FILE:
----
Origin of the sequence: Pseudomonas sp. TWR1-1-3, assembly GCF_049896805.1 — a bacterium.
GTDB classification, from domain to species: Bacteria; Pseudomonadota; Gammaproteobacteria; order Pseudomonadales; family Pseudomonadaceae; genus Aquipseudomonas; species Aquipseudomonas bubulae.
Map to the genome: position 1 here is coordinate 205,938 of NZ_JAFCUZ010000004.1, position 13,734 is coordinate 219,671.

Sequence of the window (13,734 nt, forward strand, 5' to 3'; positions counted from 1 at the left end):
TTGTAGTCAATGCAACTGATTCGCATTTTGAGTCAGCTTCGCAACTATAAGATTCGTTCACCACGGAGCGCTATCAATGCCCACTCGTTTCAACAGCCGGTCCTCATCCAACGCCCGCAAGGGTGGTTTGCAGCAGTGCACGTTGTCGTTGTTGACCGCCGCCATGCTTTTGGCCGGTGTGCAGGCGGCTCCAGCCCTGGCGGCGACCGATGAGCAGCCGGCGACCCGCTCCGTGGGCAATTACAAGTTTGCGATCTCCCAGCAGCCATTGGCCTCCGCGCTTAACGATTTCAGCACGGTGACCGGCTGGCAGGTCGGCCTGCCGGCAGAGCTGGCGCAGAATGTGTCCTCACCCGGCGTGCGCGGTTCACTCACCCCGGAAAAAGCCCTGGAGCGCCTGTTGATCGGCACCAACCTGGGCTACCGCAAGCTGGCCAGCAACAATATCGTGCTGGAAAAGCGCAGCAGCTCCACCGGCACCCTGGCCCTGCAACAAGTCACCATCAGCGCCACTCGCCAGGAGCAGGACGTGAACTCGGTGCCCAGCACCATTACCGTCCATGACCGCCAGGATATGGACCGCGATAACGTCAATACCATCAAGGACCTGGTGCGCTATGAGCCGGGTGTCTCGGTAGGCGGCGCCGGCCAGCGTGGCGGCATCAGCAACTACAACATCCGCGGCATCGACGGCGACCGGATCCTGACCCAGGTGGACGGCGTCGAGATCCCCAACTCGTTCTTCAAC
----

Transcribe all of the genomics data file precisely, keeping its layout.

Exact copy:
Origin of the sequence: Pseudomonas sp. TWR1-1-3, assembly GCF_049896805.1 — a bacterium.
GTDB classification, from domain to species: Bacteria; Pseudomonadota; Gammaproteobacteria; order Pseudomonadales; family Pseudomonadaceae; genus Aquipseudomonas; species Aquipseudomonas bubulae.
Map to the genome: position 1 here is coordinate 205,938 of NZ_JAFCUZ010000004.1, position 13,734 is coordinate 219,671.

Sequence of the window (13,734 nt, forward strand, 5' to 3'; positions counted from 1 at the left end):
TTGTAGTCAATGCAACTGATTCGCATTTTGAGTCAGCTTCGCAACTATAAGATTCGTTCACCACGGAGCGCTATCAATGCCCACTCGTTTCAACAGCCGGTCCTCATCCAACGCCCGCAAGGGTGGTTTGCAGCAGTGCACGTTGTCGTTGTTGACCGCCGCCATGCTTTTGGCCGGTGTGCAGGCGGCTCCAGCCCTGGCGGCGACCGATGAGCAGCCGGCGACCCGCTCCGTGGGCAATTACAAGTTTGCGATCTCCCAGCAGCCATTGGCCTCCGCGCTTAACGATTTCAGCACGGTGACCGGCTGGCAGGTCGGCCTGCCGGCAGAGCTGGCGCAGAATGTGTCCTCACCCGGCGTGCGCGGTTCACTCACCCCGGAAAAAGCCCTGGAGCGCCTGTTGATCGGCACCAACCTGGGCTACCGCAAGCTGGCCAGCAACAATATCGTGCTGGAAAAGCGCAGCAGCTCCACCGGCACCCTGGCCCTGCAACAAGTCACCATCAGCGCCACTCGCCAGGAGCAGGACGTGAACTCGGTGCCCAGCACCATTACCGTCCATGACCGCCAGGATATGGACCGCGATAACGTCAATACCATCAAGGACCTGGTGCGCTATGAGCCGGGTGTCTCGGTAGGCGGCGCCGGCCAGCGTGGCGGCATCAGCAACTACAACATCCGCGGCATCGACGGCGACCGGATCCTGACCCAGGTGGACGGCGTCGAGATCCCCAACTCGTTCTTCAAC